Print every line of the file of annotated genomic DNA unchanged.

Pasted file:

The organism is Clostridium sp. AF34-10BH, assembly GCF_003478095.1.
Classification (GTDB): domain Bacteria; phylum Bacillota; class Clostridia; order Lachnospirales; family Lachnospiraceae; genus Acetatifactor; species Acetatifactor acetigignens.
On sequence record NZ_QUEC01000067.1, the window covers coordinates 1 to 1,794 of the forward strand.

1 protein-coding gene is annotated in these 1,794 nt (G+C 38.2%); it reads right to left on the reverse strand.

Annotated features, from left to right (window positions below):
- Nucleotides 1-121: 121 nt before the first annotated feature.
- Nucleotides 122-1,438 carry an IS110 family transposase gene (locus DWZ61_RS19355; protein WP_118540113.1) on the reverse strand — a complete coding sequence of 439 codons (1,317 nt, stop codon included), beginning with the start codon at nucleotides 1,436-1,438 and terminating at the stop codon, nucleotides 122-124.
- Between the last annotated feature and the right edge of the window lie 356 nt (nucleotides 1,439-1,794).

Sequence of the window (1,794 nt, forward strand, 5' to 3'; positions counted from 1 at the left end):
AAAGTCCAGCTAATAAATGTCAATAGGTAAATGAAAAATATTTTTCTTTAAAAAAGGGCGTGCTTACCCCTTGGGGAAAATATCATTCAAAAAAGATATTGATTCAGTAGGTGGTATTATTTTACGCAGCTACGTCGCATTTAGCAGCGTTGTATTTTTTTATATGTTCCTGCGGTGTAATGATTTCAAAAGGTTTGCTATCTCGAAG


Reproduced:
The organism is Clostridium sp. AF34-10BH, assembly GCF_003478095.1.
Classification (GTDB): domain Bacteria; phylum Bacillota; class Clostridia; order Lachnospirales; family Lachnospiraceae; genus Acetatifactor; species Acetatifactor acetigignens.
On sequence record NZ_QUEC01000067.1, the window covers coordinates 1 to 1,794 of the forward strand.

1 protein-coding gene is annotated in these 1,794 nt (G+C 38.2%); it reads right to left on the reverse strand.

Annotated features, from left to right (window positions below):
- Nucleotides 1-121: 121 nt before the first annotated feature.
- Nucleotides 122-1,438 carry an IS110 family transposase gene (locus DWZ61_RS19355; protein WP_118540113.1) on the reverse strand — a complete coding sequence of 439 codons (1,317 nt, stop codon included), beginning with the start codon at nucleotides 1,436-1,438 and terminating at the stop codon, nucleotides 122-124.
- Between the last annotated feature and the right edge of the window lie 356 nt (nucleotides 1,439-1,794).

Sequence of the window (1,794 nt, forward strand, 5' to 3'; positions counted from 1 at the left end):
AAAGTCCAGCTAATAAATGTCAATAGGTAAATGAAAAATATTTTTCTTTAAAAAAGGGCGTGCTTACCCCTTGGGGAAAATATCATTCAAAAAAGATATTGATTCAGTAGGTGGTATTATTTTACGCAGCTACGTCGCATTTAGCAGCGTTGTATTTTTTTATATGTTCCTGCGGTGTAATGATTTCAAAAGGTTTGCTATCTCGAAG